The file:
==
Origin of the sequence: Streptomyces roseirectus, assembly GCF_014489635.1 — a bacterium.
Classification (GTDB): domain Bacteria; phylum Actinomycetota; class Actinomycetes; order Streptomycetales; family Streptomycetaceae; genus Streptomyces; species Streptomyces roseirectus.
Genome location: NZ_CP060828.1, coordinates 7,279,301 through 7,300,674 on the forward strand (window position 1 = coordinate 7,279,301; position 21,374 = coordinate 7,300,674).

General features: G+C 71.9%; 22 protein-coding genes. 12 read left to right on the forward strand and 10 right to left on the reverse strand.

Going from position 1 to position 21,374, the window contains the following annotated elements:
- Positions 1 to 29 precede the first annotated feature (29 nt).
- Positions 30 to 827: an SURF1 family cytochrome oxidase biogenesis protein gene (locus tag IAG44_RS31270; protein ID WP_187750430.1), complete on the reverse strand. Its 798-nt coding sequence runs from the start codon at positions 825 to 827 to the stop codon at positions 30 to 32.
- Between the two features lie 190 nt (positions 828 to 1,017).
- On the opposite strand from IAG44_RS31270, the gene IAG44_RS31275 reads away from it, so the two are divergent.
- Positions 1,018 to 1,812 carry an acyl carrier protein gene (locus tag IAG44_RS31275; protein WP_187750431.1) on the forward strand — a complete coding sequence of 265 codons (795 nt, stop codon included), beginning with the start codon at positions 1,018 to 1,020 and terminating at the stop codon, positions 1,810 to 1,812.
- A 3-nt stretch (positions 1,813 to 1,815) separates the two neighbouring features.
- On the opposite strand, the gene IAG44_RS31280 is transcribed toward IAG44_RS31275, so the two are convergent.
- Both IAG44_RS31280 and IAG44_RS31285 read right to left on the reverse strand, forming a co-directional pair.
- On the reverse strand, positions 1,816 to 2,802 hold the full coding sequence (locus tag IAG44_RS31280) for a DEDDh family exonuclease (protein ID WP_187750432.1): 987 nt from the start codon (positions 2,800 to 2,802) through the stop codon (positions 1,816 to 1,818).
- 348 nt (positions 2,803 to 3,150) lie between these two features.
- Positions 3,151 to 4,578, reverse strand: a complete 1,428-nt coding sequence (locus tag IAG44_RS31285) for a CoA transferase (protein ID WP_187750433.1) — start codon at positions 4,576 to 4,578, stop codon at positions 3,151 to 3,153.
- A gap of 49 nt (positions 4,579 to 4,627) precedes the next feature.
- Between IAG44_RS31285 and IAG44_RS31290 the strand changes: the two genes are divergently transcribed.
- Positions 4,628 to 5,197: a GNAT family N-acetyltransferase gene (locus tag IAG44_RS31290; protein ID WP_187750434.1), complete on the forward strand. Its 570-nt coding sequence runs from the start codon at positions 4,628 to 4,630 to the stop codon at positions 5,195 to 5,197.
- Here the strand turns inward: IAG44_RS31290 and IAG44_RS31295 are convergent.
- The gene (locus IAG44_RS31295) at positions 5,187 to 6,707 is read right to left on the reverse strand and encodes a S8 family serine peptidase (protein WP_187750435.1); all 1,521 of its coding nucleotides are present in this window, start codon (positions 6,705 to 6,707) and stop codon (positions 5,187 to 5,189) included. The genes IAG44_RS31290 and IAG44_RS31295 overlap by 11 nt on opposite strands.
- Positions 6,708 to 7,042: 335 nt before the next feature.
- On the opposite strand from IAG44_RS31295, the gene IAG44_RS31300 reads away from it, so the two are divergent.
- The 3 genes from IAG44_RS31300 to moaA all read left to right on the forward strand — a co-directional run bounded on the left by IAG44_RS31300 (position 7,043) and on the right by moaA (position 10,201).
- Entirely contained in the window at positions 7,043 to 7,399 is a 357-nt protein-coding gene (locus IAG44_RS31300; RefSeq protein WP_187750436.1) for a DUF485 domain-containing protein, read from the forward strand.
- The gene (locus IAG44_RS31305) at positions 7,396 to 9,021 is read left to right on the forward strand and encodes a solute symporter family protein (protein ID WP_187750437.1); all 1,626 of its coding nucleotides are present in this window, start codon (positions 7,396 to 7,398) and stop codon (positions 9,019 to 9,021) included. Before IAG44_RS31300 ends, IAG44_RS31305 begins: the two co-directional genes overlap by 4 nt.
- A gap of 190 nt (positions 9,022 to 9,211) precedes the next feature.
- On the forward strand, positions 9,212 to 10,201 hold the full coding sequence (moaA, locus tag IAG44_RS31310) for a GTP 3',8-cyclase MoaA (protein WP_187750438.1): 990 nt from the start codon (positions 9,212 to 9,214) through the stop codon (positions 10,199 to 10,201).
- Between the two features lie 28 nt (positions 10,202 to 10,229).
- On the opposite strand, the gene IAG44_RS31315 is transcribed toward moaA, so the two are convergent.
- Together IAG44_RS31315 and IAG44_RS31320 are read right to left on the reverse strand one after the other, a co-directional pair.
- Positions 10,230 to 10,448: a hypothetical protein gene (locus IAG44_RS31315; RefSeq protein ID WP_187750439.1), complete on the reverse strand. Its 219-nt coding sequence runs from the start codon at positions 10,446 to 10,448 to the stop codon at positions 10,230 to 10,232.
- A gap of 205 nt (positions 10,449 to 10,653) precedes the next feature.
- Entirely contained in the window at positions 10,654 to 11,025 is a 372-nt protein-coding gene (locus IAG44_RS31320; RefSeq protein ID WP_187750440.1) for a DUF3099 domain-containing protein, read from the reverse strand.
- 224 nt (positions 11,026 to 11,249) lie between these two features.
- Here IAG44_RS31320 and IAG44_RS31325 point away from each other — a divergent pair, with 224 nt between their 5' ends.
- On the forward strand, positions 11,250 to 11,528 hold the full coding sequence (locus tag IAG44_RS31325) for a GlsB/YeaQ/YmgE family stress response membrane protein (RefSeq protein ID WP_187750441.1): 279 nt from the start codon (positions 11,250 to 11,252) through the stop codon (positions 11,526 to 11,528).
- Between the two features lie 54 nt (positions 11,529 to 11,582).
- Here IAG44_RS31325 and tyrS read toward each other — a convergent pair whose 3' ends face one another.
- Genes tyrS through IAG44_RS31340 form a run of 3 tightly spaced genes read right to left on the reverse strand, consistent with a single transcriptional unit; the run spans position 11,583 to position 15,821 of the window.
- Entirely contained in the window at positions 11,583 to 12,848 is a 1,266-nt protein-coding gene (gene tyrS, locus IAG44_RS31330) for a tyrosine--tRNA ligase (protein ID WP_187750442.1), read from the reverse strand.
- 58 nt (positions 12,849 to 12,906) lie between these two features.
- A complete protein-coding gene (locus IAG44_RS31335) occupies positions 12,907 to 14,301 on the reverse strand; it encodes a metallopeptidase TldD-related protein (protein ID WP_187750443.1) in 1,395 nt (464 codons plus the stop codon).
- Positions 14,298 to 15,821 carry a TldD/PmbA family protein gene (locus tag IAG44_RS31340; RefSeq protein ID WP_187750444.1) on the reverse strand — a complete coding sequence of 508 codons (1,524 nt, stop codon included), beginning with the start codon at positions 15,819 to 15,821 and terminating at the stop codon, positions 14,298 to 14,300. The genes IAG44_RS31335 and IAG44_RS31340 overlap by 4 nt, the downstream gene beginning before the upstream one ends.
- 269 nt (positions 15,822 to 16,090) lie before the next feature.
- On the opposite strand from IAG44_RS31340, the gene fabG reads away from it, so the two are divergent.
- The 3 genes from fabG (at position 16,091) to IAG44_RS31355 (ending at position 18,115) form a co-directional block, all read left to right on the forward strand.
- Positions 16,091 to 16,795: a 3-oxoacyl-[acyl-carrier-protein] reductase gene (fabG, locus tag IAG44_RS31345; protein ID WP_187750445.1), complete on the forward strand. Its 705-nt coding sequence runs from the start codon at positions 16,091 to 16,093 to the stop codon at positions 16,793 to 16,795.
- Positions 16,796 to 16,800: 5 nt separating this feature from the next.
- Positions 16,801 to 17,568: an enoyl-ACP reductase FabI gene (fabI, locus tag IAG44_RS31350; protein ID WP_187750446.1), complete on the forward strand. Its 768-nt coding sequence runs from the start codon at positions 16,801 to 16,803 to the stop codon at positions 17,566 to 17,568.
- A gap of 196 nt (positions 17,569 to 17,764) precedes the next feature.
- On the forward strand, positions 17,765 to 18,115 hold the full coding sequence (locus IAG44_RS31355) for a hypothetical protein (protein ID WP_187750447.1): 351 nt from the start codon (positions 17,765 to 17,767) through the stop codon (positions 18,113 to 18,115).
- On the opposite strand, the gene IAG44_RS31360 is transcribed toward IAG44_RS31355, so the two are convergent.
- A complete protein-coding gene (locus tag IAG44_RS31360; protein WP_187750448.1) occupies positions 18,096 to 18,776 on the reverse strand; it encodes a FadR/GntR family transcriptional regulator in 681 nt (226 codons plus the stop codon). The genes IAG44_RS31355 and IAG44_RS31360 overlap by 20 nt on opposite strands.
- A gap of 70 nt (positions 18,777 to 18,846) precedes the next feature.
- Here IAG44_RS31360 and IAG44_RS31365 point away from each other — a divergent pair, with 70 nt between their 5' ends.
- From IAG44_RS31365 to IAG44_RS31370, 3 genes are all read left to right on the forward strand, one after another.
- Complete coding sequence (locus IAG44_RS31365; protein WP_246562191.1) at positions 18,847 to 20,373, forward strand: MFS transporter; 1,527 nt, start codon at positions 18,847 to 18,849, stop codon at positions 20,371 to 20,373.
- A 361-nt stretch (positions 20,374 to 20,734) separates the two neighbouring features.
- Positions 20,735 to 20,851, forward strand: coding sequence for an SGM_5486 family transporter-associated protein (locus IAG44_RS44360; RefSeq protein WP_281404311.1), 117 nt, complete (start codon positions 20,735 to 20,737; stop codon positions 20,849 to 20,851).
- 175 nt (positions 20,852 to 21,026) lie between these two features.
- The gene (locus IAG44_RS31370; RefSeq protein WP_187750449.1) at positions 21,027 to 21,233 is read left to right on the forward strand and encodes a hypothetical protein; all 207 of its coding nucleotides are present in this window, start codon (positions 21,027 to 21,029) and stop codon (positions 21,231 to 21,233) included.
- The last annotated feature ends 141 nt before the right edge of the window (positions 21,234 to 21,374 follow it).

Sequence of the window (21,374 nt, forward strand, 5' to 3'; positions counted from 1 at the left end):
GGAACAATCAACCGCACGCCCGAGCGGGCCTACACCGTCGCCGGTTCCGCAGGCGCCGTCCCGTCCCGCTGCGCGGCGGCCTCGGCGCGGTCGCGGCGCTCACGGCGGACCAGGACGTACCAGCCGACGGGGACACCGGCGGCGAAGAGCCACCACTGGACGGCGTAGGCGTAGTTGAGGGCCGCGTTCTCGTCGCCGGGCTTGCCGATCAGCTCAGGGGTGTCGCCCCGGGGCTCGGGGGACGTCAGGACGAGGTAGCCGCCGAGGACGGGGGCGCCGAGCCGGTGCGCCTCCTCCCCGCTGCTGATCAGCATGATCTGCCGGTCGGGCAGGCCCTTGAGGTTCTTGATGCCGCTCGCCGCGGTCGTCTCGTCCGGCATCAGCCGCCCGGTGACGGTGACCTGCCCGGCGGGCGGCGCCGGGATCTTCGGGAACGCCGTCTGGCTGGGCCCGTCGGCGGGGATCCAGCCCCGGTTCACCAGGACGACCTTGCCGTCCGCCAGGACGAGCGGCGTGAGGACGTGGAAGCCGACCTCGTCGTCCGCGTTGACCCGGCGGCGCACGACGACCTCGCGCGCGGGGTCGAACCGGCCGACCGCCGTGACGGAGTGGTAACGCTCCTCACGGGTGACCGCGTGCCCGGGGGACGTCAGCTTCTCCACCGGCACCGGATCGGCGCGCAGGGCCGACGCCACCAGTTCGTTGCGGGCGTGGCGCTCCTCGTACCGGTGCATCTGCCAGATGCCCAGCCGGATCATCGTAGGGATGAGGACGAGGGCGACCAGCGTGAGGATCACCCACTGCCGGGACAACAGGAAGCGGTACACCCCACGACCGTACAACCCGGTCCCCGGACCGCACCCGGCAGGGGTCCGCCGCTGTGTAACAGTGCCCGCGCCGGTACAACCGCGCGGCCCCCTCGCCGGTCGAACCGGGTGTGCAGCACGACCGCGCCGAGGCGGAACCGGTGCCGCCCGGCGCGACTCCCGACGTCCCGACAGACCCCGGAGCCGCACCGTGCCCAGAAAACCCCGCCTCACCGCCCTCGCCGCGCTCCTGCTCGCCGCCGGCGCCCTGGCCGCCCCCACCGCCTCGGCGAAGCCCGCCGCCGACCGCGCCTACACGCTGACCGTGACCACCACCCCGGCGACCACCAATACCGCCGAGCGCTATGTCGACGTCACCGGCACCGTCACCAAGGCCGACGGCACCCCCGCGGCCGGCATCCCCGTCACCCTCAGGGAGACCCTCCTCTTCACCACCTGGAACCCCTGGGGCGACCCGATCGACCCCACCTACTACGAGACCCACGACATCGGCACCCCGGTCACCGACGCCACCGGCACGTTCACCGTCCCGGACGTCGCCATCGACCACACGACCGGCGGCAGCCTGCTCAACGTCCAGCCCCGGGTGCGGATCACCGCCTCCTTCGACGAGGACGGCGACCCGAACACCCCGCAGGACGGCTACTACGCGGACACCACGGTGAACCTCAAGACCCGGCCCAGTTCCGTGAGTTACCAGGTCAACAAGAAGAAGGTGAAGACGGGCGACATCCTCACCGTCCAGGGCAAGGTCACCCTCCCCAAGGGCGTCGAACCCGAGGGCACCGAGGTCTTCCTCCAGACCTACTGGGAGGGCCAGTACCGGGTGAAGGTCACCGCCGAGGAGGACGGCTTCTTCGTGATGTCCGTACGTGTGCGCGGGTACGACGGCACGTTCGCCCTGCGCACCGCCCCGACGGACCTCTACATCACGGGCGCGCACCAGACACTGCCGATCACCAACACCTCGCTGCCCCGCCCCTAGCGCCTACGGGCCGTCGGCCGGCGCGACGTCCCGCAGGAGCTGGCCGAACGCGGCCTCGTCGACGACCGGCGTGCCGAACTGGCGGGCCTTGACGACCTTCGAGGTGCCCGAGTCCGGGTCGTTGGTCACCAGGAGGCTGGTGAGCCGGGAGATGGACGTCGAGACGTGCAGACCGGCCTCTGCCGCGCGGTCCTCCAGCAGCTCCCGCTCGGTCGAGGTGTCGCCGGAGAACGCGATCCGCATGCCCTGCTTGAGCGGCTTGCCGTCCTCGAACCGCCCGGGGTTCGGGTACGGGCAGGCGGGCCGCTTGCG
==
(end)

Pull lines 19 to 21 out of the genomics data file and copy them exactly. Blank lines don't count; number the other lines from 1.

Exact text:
- Positions 4,628 to 5,197: a GNAT family N-acetyltransferase gene (locus tag IAG44_RS31290; protein ID WP_187750434.1), complete on the forward strand. Its 570-nt coding sequence runs from the start codon at positions 4,628 to 4,630 to the stop codon at positions 5,195 to 5,197.
- Here the strand turns inward: IAG44_RS31290 and IAG44_RS31295 are convergent.
- The gene (locus IAG44_RS31295) at positions 5,187 to 6,707 is read right to left on the reverse strand and encodes a S8 family serine peptidase (protein WP_187750435.1); all 1,521 of its coding nucleotides are present in this window, start codon (positions 6,705 to 6,707) and stop codon (positions 5,187 to 5,189) included. The genes IAG44_RS31290 and IAG44_RS31295 overlap by 11 nt on opposite strands.